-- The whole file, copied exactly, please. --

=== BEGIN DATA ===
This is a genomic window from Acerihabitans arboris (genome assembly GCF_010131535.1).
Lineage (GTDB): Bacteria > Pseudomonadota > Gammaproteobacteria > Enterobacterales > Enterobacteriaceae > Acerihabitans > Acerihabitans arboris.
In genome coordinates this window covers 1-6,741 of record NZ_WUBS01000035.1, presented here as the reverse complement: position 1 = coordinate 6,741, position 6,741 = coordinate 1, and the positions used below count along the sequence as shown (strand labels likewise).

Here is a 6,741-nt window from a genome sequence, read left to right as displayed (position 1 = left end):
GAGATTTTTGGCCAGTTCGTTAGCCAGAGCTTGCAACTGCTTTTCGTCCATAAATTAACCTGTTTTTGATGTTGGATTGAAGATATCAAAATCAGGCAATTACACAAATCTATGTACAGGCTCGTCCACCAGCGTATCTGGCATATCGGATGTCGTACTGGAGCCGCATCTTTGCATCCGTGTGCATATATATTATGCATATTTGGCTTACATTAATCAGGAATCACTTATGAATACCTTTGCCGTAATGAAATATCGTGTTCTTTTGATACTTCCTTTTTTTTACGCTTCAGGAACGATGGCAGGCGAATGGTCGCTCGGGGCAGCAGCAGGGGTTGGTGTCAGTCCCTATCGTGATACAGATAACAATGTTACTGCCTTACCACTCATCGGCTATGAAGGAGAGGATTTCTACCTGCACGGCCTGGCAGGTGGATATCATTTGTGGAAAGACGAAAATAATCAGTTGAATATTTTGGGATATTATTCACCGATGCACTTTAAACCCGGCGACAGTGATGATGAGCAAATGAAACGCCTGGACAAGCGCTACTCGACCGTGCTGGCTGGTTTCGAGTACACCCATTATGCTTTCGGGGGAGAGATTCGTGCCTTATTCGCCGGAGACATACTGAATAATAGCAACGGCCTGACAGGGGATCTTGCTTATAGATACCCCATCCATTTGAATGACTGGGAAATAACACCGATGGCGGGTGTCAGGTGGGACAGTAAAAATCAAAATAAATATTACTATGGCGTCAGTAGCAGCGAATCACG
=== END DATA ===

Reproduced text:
This is a genomic window from Acerihabitans arboris (genome assembly GCF_010131535.1).
Lineage (GTDB): Bacteria > Pseudomonadota > Gammaproteobacteria > Enterobacterales > Enterobacteriaceae > Acerihabitans > Acerihabitans arboris.
In genome coordinates this window covers 1-6,741 of record NZ_WUBS01000035.1, presented here as the reverse complement: position 1 = coordinate 6,741, position 6,741 = coordinate 1, and the positions used below count along the sequence as shown (strand labels likewise).

Here is a 6,741-nt window from a genome sequence, read left to right as displayed (position 1 = left end):
GAGATTTTTGGCCAGTTCGTTAGCCAGAGCTTGCAACTGCTTTTCGTCCATAAATTAACCTGTTTTTGATGTTGGATTGAAGATATCAAAATCAGGCAATTACACAAATCTATGTACAGGCTCGTCCACCAGCGTATCTGGCATATCGGATGTCGTACTGGAGCCGCATCTTTGCATCCGTGTGCATATATATTATGCATATTTGGCTTACATTAATCAGGAATCACTTATGAATACCTTTGCCGTAATGAAATATCGTGTTCTTTTGATACTTCCTTTTTTTTACGCTTCAGGAACGATGGCAGGCGAATGGTCGCTCGGGGCAGCAGCAGGGGTTGGTGTCAGTCCCTATCGTGATACAGATAACAATGTTACTGCCTTACCACTCATCGGCTATGAAGGAGAGGATTTCTACCTGCACGGCCTGGCAGGTGGATATCATTTGTGGAAAGACGAAAATAATCAGTTGAATATTTTGGGATATTATTCACCGATGCACTTTAAACCCGGCGACAGTGATGATGAGCAAATGAAACGCCTGGACAAGCGCTACTCGACCGTGCTGGCTGGTTTCGAGTACACCCATTATGCTTTCGGGGGAGAGATTCGTGCCTTATTCGCCGGAGACATACTGAATAATAGCAACGGCCTGACAGGGGATCTTGCTTATAGATACCCCATCCATTTGAATGACTGGGAAATAACACCGATGGCGGGTGTCAGGTGGGACAGTAAAAATCAAAATAAATATTACTATGGCGTCAGTAGCAGCGAATCACG